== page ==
7:00 PM EST, ESPN – Line: Kentucky -13.5, Over/Under: 159.5
Bitter SEC foes occupying very different places in the league pecking order clash tonight at Rupp Arena, as the Thirteenth-Ranked Kentucky Wildcats host the struggling Tennessee Volunteers in search of vengeance for an earlier upset. When these teams last met back on January 24th, Tennessee (14-11, 6-6 in SEC) absolutely stunned the visiting giants, holding on in an 82-80 victory at Thompson-Boling Arena. Rick Barnes’ charges had been searching for a signature victory with which to rally behind, and they got it against the Wildcats, jumping on them early and leading throughout the contest. From the outset, it was abundantly clear that the Volunteers came to play, outworking their more heralded rivals on virtually every possession, and withstanding every run that was mounted. Senior Guard Robert Hubbs III (14.3 PTS, 48.8% FG, 5.0 REB, 2.0 AST) had himself a performance, leading the hosts with twenty-five points on 9-of-14 shooting from the field (64.3%), along with seven rebounds and a pair of assists, while the Bench, led by Admiral Schofield (fifteen points) and Lamonte Turner (ten points), outscored their opponent’s reserves thirty-seven to four. On the whole, the Vols shot a stout 46.9% from the field, but really benefitted from Kentucky’s poor showing on the offensive end; the ‘Cats shot a miserable 41.7% overall, while netting a dreadful 6-of-24 attempts from beyond the arc (25.0%), and proved very sloppy with the basketball, committing fourteen turnovers. Needless to say, that victory could not have come at a better time for Barnes and Co., who had stumbled mightily throughout the first half of their conference schedule, losing four out of six contests after besting Texas A&M 73-63 back on December 29th. Since the triumph over Kentucky, the Vols have gone on to win three out of five, but are nonetheless left looking for answers after letting one get away from them in the form of Saturday’s 76-75 collapse at home against middling Georgia. Tennessee led by as many as fourteen points in the second half, which is becoming quite the trend in Knoxville; Barnes has seen his team relinquish leads of thirteen points or more in each of their past three defeats. With 59.5 seconds left to play, the aforementioned Turner (8.8 PTS, 37.0% FG, 37.5% 3FG, 2.3 REB, 3.2 AST) sank a clutch three-pointer to give his team a 73-71 lead, only to see the Bulldogs’ JJ Frazier score the final three figures of his twenty-nine points the old-fashioned way to seal the deal with just over twenty seconds remaining. Barnes had to be disappointed with his team’s performance on the defensive end, where the visitors shot a blistering 51.8% from the field, including 22-of-37 from within the three-point arc (59,5%), offering very little resistance at the rim. Freshman Forward Grant Williams (12.5 PTS, 54.0% FG, 5.5 REB, 1.1 AST, 2.0 BLK) scored a game-high thirty points on 10-of-16 shooting, but the rest of the Starting Five proved to be very ineffective, combining for a pitiful twenty-six points in the loss. So what’s been the problem in Knoxville, you ask? Basically, it’s just a lack of experience, particularly when it comes to wasting the large leads; apart from Hubbs, Barnes’ rotation is comprised almost entirely of Sophomores and Freshmen, who have struggled to put the ball in the hoop DESPITE the fact that they lead the SEC in assists (15.3). They’re sharing the basketball well, but they’re not finishing, which is a big problem. They also tend to be rather predictable and one-dimensional offensively, shying away from the perimeter, where they only attempt 16.5 treys a night (13th in SEC), netting only 33.8% of said attempts (11th in SEC). Of course, their opponents read the Scouting Report, and double down in the paint, making it more difficult to execute in a crowd, rendering the Volunteers to a poor 46.2% shooting in that area (12th in SEC). There are only fourteen teams in the league, folks, so if you don’t get it yet, this is a very INEFFICIENT offensive team that is in dire need of some spacing to open things up.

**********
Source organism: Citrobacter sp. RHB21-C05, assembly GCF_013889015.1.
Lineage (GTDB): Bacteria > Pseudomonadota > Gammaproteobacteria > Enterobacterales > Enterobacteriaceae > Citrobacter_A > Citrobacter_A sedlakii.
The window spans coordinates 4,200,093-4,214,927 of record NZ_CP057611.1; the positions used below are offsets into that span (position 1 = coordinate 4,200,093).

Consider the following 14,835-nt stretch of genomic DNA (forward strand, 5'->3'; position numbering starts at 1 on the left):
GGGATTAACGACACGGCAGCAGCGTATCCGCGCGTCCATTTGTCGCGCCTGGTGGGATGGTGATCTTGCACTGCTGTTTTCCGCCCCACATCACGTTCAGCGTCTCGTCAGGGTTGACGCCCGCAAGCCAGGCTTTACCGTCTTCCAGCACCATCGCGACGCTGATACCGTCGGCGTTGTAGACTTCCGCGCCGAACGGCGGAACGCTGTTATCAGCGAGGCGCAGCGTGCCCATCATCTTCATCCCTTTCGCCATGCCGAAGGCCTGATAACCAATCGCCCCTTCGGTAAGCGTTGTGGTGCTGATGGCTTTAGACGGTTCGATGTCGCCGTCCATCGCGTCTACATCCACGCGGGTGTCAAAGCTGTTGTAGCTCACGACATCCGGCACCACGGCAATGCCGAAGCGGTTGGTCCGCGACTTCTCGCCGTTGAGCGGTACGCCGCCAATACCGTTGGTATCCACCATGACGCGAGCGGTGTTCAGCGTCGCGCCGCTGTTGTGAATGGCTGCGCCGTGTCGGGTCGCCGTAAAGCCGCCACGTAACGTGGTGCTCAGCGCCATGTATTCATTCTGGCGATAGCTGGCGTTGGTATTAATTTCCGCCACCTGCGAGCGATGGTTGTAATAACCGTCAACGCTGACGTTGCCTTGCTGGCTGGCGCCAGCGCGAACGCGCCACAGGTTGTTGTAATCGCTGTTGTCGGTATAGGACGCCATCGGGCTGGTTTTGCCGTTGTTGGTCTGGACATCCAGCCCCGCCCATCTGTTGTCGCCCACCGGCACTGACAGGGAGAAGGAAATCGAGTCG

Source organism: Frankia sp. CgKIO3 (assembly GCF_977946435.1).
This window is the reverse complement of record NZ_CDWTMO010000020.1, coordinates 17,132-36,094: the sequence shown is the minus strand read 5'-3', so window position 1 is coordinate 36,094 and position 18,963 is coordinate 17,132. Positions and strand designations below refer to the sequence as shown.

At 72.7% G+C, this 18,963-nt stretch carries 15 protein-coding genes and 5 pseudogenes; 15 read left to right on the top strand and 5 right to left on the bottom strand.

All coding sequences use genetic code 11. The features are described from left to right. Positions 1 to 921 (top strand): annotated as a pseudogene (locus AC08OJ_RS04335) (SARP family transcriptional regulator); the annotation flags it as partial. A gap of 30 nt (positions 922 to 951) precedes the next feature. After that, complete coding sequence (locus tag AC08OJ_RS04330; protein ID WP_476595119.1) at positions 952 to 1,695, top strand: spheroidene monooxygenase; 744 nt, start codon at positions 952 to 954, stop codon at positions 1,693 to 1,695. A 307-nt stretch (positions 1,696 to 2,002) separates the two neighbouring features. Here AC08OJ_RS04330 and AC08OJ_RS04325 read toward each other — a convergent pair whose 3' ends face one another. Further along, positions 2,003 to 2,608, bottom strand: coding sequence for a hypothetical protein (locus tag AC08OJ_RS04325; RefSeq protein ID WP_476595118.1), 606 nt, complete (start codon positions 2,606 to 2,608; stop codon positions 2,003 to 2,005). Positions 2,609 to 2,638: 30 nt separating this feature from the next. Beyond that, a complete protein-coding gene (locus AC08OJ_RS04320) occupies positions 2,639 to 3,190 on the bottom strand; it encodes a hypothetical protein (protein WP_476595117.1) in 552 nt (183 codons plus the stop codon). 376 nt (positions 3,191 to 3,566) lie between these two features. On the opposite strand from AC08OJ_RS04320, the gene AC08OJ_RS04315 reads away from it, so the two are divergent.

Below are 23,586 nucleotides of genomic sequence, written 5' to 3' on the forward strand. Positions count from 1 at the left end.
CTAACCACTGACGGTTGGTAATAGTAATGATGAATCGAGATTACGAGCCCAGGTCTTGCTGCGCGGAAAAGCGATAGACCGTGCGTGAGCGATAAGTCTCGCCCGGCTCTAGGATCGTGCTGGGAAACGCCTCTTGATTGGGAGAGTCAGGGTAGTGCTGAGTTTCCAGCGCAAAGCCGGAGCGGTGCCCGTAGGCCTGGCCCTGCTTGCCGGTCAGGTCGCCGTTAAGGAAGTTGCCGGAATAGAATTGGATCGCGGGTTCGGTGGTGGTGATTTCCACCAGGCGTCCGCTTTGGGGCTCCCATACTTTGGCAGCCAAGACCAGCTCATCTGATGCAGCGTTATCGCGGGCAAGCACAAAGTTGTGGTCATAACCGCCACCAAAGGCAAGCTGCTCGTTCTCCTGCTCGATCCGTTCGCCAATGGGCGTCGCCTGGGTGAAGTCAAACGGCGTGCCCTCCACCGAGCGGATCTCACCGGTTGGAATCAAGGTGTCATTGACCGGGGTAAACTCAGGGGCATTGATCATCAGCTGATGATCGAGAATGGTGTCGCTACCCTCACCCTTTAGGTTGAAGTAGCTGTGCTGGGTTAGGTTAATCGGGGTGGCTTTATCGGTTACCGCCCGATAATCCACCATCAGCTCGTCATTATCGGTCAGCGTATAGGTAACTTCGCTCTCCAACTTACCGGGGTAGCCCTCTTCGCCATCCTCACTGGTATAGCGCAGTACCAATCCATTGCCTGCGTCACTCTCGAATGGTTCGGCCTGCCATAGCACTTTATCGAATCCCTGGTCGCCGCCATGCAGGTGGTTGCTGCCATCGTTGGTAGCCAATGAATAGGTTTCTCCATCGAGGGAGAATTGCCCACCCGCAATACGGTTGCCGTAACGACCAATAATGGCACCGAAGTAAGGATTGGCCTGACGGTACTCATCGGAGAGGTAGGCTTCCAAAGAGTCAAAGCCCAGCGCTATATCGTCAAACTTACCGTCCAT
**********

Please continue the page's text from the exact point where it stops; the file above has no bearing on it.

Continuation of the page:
Meanwhile, it may not seem like it, but Kentucky (20-5, 10-2 in SEC) is going through a bit of a crisis at the moment, as John Calipari continues to look for new ways to motivate his young, yet ridiculously talented group of kids to play more consistently in lieu of the looming NCAA Tournament. After losing just twice in their first nineteen games, the Wildcats have dropped three out of their last six outings, which has put them in a three-way tie with both Florida and South Carolina for First Place in the Southeastern Conference. Ironically, their troubles began in their previous meeting with Tennessee, in which they came out extremely flat early and failed to dig their way out of their self-inflicted hole, thanks to a litany of turnovers and some dreadful shot-selection. The heralded Freshman triumvirate of Malik Monk (21.7 PTS, 48.6% FG, 41.4% 3FG, 2.2 REB, 1.2 AST, 1.2 STL) De’Aaron Fox (15.7 PTS, 47.1% FG, 4.2 REB, 5.4 AST, 1.6 STL), and Edrice Adebayo (12.9 PTS, 60.3% FG, 6.9 REB, 1.6 BLK) accounted for sixty-three of their team’s eighty total points that night, yet had a heavy hand in the ‘Cats’ struggles in their own ways. Monk continued to jack up three-pointers with reckless abandon (3-of-13) while committing five turnovers, with the lightning-quick Fox failing to finish frequently (2-of-7 in the paint), while plagued by foul trouble. Adebayo on the other hand, made all but one of his eight attempts from the field (87.5%), while securing five rebounds and swatting a pair of shots in what was arguably his finest performance of the campaign. However, as we detailed before, the Bench scored just four points, and if we’re going to be completely honest with ourselves, the only reason the visiting side managed to climb back into the contest was because they lived at the Free-Throw Line throughout, knocking down 24-of-31 freebies (77.4% ), seven more than the Vols. A little over a week later, Kentucky was obliterated by Florida in an embarrassing 88-68 blowout in Gainesville, leaving Calipari to close ranks and put his charges through the proverbial paces, even after rebounding in victories over the likes LSU (92-85) and Alabama (67-58). The veteran coach has continually criticized their frequent habit of playing isolation-heavy basketball, which is to be expected with a group of such highly-recruited prospects to begin with. And above anyone else, Calipari should know this given his lengthy track record of coaching high-profile One & Done kids. However, we believe the message that he’s really trying to send is that they need to focus on the defensive end of the floor just as much as they do going the other way; in league play, Kentucky is yielding a middling 75.2 points (8th in SEC) on 45.5% shooting from the field (12th in SEC), including 49.7% from within the three-point arc (10th in SEC) and 35.6% beyond it (9th in SEC). Furthermore, no team in the SEC has allowed more two-point Field Goals (20.9) or Field Goal Attempts of that variety (42.1) than the Wildcats, which is insane when you consider their remarkable athleticism and length. Sure, they’re capable of hanging ninety-plus points on anyone, but as was the case last week against last-place LSU, they lost focus late and allowed a 9-15 team to close down the stretch. Call it a lack of focus, commitment, consistency, or whatever you will, it’s a problem that will likely rear it’s head in the NCAA Tournament and Calipari knows it, and he’s desperately trying to correct it. With just six games left in the Regular Season, time is running out for these guys to right the ship on that front, but with Tennessee on tap they have been presented with the opportunity to heal what ails them. Since he took over in 2009, Coach Cal hasn’t lost to Tennessee in Lexington, winning six consecutive meetings, with his side trumping their opponent by an average margin of 12.7 points, with only one of them being decided by less than ten points.